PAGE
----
A new document prepared by the Economic Commission for Latin America and the Caribbean (ECLAC), with support from the United Nations Population Fund (UNFPA), analyzes progress on the implementation of the priority measures of the Montevideo Consensus on Population and Development in Latin America and the Caribbean, ten years after its adoption.
The document entitled Population, Development and Rights in Latin America and the Caribbean: Draft second regional report on the implementation of the Montevideo Consensus on Population and Development analyzes achievements, challenges and good practices to facilitate sharing and learning between countries, and constitutes Latin America and the Caribbean’s contribution to the global review and appraisal of the International Conference on Population and Development’s Programme of Action.
“The results of this second regional stocktaking exercise suggest the need to concentrate efforts on continuing and furthering the progress made, and on leveraging the strengths that have made the Montevideo Consensus the powerful instrument it has become over the course of the last 10 years. Participation, diversity and dialogue are valuable assets that must be protected and developed if we are to build Latin American and Caribbean societies that are more democratic, inclusive and just, leaving no one behind,” José Manuel Salazar-Xirinachs, ECLAC’s Executive Secretary, affirmed in the document’s foreword.
The report was presented to countries by Simone Cecchini, Director of Latin American and Caribbean Demographic Centre (CELADE)-Population Division of ECLAC, in the framework of the Fifth Meeting of the Presiding Officers of the Regional Conference on Population and Development, which is taking place through Wednesday, November 15 at the regional organization’s main headquarters in Santiago, Chile.
The report consists of four chapters, the first of which focuses on demographic trends in Latin America and the Caribbean, analyzing figures on mortality, total and adolescent fertility, the age structure and demographic change, and internal and international migration.
It specifies that the region’s population currently totals 665 million people, approximately four times the population size in 1950. It is projected that the population will peak in just over 30 years, in 2056, when it reaches 752 million people. After that, the population is expected to start declining.
The second chapter analyzes regional follow-up on the implementation of the priority measures of the Montevideo Consensus on Population and Development: (A) Full integration of population dynamics into sustainable development with equality and respect for human rights; (B) Rights, needs, responsibilities and requirements of children, adolescents and youth; (C) Ageing, social protection and socioeconomic challenges; (D) Universal access to sexual and reproductive health services; (E) Gender equality; (F) International migration and protection of the human rights of all migrants; (G) Territorial inequality, spatial mobility and vulnerability; (H) Indigenous Peoples, interculturality and rights; and (I) Afro-descendants: rights and combating racism and racial discrimination.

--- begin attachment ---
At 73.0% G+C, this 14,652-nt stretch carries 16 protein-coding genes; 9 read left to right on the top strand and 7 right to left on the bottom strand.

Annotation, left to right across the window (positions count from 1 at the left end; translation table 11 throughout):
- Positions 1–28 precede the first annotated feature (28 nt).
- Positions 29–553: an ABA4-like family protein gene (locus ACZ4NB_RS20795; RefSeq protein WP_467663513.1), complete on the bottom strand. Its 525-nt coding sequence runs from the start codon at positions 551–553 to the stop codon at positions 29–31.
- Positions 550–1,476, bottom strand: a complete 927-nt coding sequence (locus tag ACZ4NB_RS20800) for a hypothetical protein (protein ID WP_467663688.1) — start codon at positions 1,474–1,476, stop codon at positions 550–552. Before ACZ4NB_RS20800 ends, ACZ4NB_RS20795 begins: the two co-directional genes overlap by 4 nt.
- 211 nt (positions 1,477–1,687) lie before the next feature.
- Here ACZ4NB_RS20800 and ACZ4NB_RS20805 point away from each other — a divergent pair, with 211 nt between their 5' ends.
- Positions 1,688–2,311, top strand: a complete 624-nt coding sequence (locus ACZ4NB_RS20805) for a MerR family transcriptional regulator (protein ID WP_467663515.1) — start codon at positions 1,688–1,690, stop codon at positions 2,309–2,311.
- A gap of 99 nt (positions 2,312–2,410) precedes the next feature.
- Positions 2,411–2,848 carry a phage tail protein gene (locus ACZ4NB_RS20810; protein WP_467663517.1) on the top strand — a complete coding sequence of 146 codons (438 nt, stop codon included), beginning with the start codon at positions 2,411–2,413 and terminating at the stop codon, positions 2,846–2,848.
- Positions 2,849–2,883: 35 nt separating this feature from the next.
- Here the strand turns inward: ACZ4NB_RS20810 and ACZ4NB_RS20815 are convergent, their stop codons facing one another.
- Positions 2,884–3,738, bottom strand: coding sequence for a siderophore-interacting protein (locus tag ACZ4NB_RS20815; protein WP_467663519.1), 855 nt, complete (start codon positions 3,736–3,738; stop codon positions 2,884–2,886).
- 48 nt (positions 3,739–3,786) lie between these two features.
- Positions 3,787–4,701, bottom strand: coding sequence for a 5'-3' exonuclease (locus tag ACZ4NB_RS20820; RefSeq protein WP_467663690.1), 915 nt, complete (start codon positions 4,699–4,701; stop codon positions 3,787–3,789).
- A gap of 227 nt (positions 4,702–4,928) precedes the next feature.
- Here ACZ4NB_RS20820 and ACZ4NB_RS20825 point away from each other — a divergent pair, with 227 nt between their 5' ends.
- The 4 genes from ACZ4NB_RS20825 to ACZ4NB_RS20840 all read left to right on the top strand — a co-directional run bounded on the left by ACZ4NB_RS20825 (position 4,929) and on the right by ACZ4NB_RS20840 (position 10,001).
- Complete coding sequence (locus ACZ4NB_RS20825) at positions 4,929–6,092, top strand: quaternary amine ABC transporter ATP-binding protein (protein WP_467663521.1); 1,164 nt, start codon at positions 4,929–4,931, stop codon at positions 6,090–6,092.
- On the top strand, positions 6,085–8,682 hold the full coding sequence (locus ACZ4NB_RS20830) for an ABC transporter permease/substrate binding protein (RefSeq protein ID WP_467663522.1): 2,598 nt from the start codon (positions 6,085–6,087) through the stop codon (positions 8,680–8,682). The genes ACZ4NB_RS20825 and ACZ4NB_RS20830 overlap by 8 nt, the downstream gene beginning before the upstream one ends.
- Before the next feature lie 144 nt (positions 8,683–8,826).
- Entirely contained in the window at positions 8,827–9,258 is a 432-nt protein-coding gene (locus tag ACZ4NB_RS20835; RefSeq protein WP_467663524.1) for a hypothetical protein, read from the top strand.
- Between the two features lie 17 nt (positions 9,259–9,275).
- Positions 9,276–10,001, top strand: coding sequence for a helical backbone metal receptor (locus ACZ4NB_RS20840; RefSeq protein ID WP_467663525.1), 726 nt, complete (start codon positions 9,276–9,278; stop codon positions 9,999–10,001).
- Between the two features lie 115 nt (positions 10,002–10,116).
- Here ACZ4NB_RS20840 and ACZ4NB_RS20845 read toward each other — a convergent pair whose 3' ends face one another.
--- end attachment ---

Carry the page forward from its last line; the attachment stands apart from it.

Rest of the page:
The third and fourth chapters, meanwhile, are respectively focused on identifying progress and challenges in relation to implementing the Montevideo Consensus in the Caribbean, and on the report’s conclusions.
The document underscores that 10 years since its adoption, the Montevideo Consensus on Population and Development has brought to light the significant inequalities that exist in Latin America and the Caribbean related to socioeconomic status, age, area of residence, gender identity, ethnicity and race, sexual orientation, migration status and disability, among other factors. Likewise, it has provided impetus and a basis for implementing public policies with a human rights-based approach and gender, intercultural and intersectional perspectives.
The report stresses the need to continue strengthening and building on that approach to population and development issues and in the design and implementation of public policies and programs to improve the well-being of the population.
“Despite the progress between 2018 and 2023, the region still has a long way to go in terms of implementing the priority measures of the Montevideo Consensus. Therefore, it is vital that governments demonstrate firm political resolve, translating that resolve into long-lasting population and development policies that build on the progress already achieved,” it concludes.